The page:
- New toll roads on Interstate 77 in Charlotte, North Carolina, will be open by the end of this year as scheduled, but commuters will likely have to wait a little longer for the $650 million project to be complete, WFAE reported.
- I-77 Mobility Partners, the private consortium the state hired to build and operate 26 miles of new toll lanes from Charlotte to Mooresville, North Carolina, said the toll lanes should be open on time but that construction on some direct connector ramps in multiple locations won't be complete for months. David Hannon, chief infrastructure officer for the consortium, said there was a major redesign about a year into the project, plus the addition of two new ramps that won't open until July 2019. Approximately 1,100 workers representing 90 different contractors and subcontractors are currently manning the project.
- This is the first time North Carolina transportation officials have handed over the finance, construction and management of a toll project to a private group, and some locals are convinced it's a bad deal. Some critics object to the contract itself while others are opposed to paying tolls or believe that the new fees will hurt the local economy. Although a state audit revealed nothing untoward about the I-77 Mobility Partners contract, critics have proposed that the NCDOT buy out the contract and convert one of the toll lanes to a free lane. Other suggestions include the state paying for construction with bonds.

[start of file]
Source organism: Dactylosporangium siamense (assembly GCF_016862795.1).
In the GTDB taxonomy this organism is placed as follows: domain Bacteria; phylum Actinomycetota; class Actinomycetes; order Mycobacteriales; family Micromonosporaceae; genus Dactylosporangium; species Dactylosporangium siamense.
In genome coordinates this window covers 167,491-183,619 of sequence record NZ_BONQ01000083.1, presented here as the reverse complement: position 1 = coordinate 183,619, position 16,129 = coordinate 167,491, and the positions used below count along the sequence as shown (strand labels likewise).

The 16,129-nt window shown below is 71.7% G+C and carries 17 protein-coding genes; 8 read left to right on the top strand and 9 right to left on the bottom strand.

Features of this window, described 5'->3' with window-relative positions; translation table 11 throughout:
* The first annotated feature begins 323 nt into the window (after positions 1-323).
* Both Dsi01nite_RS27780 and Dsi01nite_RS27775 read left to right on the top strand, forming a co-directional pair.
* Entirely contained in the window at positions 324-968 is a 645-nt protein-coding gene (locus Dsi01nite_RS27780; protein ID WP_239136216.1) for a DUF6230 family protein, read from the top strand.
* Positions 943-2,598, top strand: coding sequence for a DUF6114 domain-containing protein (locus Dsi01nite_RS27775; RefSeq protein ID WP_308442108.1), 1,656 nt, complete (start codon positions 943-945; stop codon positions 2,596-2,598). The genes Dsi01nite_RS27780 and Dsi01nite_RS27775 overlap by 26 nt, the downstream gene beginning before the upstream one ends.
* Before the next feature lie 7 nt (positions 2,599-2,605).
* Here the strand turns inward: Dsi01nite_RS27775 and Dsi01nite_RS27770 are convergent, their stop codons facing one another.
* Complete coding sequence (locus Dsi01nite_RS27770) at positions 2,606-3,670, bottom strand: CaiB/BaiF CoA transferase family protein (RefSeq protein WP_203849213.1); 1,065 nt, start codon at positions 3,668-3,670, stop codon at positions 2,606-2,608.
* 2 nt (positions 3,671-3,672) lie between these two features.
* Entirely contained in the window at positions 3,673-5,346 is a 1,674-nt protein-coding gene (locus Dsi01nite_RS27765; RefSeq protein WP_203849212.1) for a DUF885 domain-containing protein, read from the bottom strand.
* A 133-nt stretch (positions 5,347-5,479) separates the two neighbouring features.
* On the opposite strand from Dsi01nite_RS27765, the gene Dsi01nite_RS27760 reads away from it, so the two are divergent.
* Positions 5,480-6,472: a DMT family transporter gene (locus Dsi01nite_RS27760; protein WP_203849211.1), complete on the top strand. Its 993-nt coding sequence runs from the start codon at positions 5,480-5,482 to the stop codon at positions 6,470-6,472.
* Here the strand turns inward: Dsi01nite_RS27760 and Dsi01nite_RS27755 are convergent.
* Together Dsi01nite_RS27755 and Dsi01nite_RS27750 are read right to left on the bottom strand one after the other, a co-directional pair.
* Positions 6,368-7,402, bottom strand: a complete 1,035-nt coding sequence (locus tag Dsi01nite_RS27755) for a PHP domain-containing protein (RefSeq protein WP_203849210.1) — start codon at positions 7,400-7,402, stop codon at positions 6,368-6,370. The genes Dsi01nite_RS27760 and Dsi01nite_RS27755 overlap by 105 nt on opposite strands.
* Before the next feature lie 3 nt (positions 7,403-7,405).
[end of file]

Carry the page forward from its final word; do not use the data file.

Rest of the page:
Some of the biggest challenges to highway projects, which, by their very nature, typically involve huge excavation components, come from environmental concerns.
To the northeast of Charlotte in the Raleigh-Durham area of the state, a $2.2 billion toll road, part of the Triangle Expressway, caught a break this past April when the U.S. Fish and Wildlife Service found that the project would not negatively impact two species of endangered mussels. This decision, contingent on the North Carolina Department of Transportation using special construction procedures and investing $5 million in a new hatchery, will save the state the cost and aggravation of having to build an alternate route through existing residential and business areas.
However, the Southern Environmental Law Center has not given up on its efforts to stop construction. The group has amended its original lawsuit to include the NCDOT, the Federal Highway Administration and the National Marine Fisheries Service and makes new allegations about the potential environmental damage the project could cause.